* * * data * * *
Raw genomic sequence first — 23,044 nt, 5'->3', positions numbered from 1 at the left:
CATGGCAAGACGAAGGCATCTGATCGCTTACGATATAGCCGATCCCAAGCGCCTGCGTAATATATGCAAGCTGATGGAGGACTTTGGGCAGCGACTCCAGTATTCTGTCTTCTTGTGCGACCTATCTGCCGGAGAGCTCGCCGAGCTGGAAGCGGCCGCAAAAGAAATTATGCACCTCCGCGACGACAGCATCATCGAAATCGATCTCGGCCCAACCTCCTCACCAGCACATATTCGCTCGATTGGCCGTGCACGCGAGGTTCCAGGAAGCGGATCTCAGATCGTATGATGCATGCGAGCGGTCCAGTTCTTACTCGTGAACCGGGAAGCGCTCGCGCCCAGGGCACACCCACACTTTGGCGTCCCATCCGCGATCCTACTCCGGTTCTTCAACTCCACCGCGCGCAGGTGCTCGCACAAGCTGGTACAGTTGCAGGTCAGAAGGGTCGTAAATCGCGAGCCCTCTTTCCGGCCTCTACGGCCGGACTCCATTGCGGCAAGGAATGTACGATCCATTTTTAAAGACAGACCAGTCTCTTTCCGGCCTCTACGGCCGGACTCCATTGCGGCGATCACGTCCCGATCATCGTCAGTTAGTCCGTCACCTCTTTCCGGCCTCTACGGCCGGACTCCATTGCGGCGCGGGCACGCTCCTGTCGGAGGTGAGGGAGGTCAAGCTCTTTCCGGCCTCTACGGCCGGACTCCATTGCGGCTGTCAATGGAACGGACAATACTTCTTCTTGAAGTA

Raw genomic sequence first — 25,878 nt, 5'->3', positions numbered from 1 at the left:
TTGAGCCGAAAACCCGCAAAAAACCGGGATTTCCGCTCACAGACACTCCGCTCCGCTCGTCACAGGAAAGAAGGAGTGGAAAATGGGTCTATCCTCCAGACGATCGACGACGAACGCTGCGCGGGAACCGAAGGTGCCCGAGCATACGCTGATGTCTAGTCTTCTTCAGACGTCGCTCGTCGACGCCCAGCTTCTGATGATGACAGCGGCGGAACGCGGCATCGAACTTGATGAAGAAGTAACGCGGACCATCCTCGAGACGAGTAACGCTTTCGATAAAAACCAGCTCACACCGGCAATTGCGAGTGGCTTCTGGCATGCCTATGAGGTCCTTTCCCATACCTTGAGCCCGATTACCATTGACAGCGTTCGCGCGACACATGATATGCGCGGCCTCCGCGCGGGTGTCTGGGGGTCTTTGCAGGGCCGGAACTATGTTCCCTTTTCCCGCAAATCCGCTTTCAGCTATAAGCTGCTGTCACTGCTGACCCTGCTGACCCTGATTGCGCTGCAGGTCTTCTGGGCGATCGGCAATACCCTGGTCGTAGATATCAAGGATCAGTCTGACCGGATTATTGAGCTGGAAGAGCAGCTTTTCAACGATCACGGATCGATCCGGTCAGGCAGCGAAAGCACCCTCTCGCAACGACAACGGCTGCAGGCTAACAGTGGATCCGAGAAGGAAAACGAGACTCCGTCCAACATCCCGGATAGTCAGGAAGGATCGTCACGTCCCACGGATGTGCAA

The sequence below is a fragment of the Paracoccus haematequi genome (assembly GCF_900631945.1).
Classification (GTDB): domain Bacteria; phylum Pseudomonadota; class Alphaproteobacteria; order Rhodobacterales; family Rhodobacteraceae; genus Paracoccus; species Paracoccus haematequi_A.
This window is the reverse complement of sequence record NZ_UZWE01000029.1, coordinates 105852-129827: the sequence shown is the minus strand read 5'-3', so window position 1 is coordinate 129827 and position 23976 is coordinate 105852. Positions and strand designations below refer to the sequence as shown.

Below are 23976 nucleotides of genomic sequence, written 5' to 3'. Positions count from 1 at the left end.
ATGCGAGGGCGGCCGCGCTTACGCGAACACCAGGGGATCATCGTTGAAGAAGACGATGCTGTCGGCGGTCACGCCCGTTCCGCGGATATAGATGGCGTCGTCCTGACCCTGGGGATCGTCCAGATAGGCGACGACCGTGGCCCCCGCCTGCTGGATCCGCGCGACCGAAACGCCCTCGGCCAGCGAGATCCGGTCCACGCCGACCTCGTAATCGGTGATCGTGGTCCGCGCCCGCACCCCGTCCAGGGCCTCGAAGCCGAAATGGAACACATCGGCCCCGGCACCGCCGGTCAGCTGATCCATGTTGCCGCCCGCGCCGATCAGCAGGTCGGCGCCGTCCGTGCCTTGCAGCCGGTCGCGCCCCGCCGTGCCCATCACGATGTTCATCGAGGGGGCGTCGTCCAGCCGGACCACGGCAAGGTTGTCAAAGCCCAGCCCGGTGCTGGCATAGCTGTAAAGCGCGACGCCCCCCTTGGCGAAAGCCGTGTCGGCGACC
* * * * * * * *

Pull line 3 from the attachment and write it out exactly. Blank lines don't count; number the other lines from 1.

Raw genomic sequence first — 25,878 nt, 5'->3', positions numbered from 1 at the left: